Since, for every Polish space X without isolated points there is a Borel isomorphism (h:X ightarrow mathbb ) such that (Asubseteq X) is meager if and only if, h(A) is meager in (mathbb ) , it follows that the existence of a ((lambda ,kappa )) -Luzin set in such X is equivalent to the existence of a ((lambda ,kappa )) -Luzin set in (mathbb ) .

It is known that, for each (nge 1) the existence of a ( (omega _n,omega _1)) -Luzin set in (mathbb ) is consistent with ZFC , cf. [2, Lemma 8.2.6].

Cardinal numbers (mathfrak ) and (mathrm (mathcal ))

Recall that the preorder (le ^*) on (omega ^omega ) is defined by (fle ^* g) if (f(n)le g(n)) for all but finitely (nin omega ) . A subset A of (omega ^omega ) is called unbounded if it is unbounded with respect to this preorder. In Sect. 4, we will use two cardinal numbers related with the structure of the real line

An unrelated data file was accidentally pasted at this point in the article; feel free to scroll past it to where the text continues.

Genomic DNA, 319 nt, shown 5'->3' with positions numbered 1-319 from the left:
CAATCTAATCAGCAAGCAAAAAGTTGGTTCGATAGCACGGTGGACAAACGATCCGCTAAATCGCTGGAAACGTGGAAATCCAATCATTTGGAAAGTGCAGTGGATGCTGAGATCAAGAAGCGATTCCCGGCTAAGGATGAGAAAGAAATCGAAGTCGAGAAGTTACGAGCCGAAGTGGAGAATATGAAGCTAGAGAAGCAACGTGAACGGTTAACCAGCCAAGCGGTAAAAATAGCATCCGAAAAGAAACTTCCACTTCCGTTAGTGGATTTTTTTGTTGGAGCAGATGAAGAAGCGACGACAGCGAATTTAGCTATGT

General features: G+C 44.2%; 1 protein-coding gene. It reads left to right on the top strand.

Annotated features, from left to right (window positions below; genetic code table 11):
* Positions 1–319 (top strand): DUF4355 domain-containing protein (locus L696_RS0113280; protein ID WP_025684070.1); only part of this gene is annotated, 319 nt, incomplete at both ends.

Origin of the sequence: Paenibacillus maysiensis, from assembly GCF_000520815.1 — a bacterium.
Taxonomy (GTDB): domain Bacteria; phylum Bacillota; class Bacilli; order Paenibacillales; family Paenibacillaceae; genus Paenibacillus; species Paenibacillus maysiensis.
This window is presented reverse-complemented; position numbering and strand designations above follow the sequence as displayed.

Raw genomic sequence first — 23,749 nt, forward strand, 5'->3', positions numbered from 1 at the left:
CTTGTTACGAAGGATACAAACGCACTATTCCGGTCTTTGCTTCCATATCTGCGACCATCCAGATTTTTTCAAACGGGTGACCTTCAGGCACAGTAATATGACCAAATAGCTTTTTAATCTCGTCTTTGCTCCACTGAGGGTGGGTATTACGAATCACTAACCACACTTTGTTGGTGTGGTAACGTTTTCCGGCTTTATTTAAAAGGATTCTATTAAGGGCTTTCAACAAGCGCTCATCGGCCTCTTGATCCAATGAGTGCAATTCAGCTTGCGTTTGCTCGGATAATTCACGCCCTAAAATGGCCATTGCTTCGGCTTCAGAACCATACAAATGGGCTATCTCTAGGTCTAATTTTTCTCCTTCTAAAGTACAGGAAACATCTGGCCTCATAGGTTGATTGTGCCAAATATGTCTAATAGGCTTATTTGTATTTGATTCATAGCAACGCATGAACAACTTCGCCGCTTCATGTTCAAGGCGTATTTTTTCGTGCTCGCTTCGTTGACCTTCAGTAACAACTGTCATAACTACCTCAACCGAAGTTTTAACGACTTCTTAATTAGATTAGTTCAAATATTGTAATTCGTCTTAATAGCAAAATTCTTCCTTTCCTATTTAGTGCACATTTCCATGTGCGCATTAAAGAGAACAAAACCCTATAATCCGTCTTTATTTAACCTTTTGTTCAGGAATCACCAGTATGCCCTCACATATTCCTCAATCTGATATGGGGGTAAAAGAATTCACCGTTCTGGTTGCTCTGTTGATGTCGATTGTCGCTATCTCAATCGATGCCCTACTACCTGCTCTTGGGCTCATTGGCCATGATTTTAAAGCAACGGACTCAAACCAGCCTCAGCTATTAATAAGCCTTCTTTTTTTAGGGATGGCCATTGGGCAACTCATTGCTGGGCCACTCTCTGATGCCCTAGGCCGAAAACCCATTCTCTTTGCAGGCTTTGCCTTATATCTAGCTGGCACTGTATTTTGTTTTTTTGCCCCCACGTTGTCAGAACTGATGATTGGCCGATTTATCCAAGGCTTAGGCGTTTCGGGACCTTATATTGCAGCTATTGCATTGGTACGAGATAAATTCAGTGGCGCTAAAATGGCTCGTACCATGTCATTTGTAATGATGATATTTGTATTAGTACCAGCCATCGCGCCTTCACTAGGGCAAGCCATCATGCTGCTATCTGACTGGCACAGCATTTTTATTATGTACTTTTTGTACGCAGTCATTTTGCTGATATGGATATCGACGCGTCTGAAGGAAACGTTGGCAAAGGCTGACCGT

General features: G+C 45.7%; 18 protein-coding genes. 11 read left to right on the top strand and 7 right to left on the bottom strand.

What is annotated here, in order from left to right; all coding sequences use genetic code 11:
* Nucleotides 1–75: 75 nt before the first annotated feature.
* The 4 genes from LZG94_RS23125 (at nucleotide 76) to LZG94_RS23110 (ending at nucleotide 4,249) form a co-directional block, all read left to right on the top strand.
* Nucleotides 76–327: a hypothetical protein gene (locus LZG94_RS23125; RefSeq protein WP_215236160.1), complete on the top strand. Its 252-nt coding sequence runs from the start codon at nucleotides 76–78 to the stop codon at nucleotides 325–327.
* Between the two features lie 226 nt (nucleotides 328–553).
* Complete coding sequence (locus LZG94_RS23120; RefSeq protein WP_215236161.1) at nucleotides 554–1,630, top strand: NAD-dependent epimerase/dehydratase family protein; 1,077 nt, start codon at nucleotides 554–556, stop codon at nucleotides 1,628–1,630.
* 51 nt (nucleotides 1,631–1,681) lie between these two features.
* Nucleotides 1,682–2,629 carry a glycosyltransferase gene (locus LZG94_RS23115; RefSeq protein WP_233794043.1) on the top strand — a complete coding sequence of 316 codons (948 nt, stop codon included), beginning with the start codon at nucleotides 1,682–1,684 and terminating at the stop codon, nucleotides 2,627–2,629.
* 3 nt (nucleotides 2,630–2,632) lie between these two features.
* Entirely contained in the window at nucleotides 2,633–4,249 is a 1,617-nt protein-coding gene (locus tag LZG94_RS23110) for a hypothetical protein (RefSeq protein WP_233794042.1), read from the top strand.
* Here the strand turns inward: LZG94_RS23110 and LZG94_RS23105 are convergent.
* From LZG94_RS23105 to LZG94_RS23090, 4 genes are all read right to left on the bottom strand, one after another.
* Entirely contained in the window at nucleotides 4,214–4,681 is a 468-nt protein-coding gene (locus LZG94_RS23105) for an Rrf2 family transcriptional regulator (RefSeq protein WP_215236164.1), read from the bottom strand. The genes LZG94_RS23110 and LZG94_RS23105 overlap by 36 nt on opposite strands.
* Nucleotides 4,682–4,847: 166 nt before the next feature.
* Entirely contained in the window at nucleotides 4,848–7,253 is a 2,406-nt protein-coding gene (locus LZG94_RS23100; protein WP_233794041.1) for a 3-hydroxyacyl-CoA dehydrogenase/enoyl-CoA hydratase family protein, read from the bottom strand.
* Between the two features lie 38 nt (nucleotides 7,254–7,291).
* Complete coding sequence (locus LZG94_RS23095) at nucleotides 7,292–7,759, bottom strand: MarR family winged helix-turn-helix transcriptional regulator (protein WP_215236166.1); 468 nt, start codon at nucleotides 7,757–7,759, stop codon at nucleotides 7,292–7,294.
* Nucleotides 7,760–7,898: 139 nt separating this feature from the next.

It is well known that (mathfrak le mathrm (mathcal )) (cf. [2, Ch. 2]), and, for each natural number (nge 1) , the statement (mathfrak = omega _n) is consistent with ZFC , (cf. [17, Theorem 5.1]).

Aleksandrov duplicate AD(K) of a compact space K

Recall the construction of the Aleksandrov duplicate AD(K) of a compact space K.

(AD(K) = K imes 2) , points (x, 1), for (xin K) , are isolated in AD(K) and basic neighborhoods of a point (x, 0) have the form ((U imes 2) <(x,1)>) , where U is an open neighborhood of x in K.

The following fact is well known (cf. [10]).

Proposition 2.8

The Aleksandrov duplicate AD(K) of an (uniform) Eberlein compact space K is (uniform) Eberlein compact.


Without loss of generality we can assume that K is a subspace of (c_0(Gamma )) ( (ell _2(Gamma )) ), equipped with the pointwise topology, for some set (Gamma ) . We will show that AD(K) can be embedded into the space (c_0(Gamma cup K)) ( (ell _2(Gamma cup K)) ). For (xin K) and (i=0,1) define a function (f_:Gamma cup K ightarrow mathbb ) as follows:

One can easily verify that the mapping ((x,i)mapsto f_) gives the desired embedding. (square )

Panjab University M.Sc. Mathematics 2020-21 Syllabi :

(ii) Sequences and series: Convergent sequences (in metric spaces). Subsequences. Cauchy sequences. Upper and lower limits of a sequence of real numbers. Riemann’s Theorem on Rearrangements of series of real and complex numbers.